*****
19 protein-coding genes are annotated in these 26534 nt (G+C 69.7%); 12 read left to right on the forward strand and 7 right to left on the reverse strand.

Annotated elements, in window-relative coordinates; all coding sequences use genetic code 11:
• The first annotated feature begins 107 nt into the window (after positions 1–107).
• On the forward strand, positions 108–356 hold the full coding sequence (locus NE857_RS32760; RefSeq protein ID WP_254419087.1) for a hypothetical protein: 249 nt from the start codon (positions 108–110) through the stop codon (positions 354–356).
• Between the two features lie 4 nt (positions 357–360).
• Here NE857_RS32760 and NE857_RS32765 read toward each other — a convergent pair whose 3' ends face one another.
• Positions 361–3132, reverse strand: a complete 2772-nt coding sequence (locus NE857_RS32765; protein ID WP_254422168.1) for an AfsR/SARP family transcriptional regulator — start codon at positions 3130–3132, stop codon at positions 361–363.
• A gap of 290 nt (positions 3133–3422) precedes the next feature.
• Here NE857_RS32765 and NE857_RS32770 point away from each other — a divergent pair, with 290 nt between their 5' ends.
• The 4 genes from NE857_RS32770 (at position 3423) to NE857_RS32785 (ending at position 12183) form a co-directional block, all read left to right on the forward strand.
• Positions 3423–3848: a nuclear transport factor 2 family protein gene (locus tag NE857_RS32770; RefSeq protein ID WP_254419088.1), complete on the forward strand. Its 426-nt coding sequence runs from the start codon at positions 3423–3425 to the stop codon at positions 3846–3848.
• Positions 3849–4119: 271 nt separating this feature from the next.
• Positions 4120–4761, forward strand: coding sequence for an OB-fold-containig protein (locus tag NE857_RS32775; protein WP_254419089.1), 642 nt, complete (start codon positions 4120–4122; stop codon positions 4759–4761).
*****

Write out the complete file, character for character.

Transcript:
19 protein-coding genes are annotated in these 26534 nt (G+C 69.7%); 12 read left to right on the forward strand and 7 right to left on the reverse strand.

Annotated elements, in window-relative coordinates; all coding sequences use genetic code 11:
• The first annotated feature begins 107 nt into the window (after positions 1–107).
• On the forward strand, positions 108–356 hold the full coding sequence (locus NE857_RS32760; RefSeq protein ID WP_254419087.1) for a hypothetical protein: 249 nt from the start codon (positions 108–110) through the stop codon (positions 354–356).
• Between the two features lie 4 nt (positions 357–360).
• Here NE857_RS32760 and NE857_RS32765 read toward each other — a convergent pair whose 3' ends face one another.
• Positions 361–3132, reverse strand: a complete 2772-nt coding sequence (locus NE857_RS32765; protein ID WP_254422168.1) for an AfsR/SARP family transcriptional regulator — start codon at positions 3130–3132, stop codon at positions 361–363.
• A gap of 290 nt (positions 3133–3422) precedes the next feature.
• Here NE857_RS32765 and NE857_RS32770 point away from each other — a divergent pair, with 290 nt between their 5' ends.
• The 4 genes from NE857_RS32770 (at position 3423) to NE857_RS32785 (ending at position 12183) form a co-directional block, all read left to right on the forward strand.
• Positions 3423–3848: a nuclear transport factor 2 family protein gene (locus tag NE857_RS32770; RefSeq protein ID WP_254419088.1), complete on the forward strand. Its 426-nt coding sequence runs from the start codon at positions 3423–3425 to the stop codon at positions 3846–3848.
• Positions 3849–4119: 271 nt separating this feature from the next.
• Positions 4120–4761, forward strand: coding sequence for an OB-fold-containig protein (locus tag NE857_RS32775; protein WP_254419089.1), 642 nt, complete (start codon positions 4120–4122; stop codon positions 4759–4761).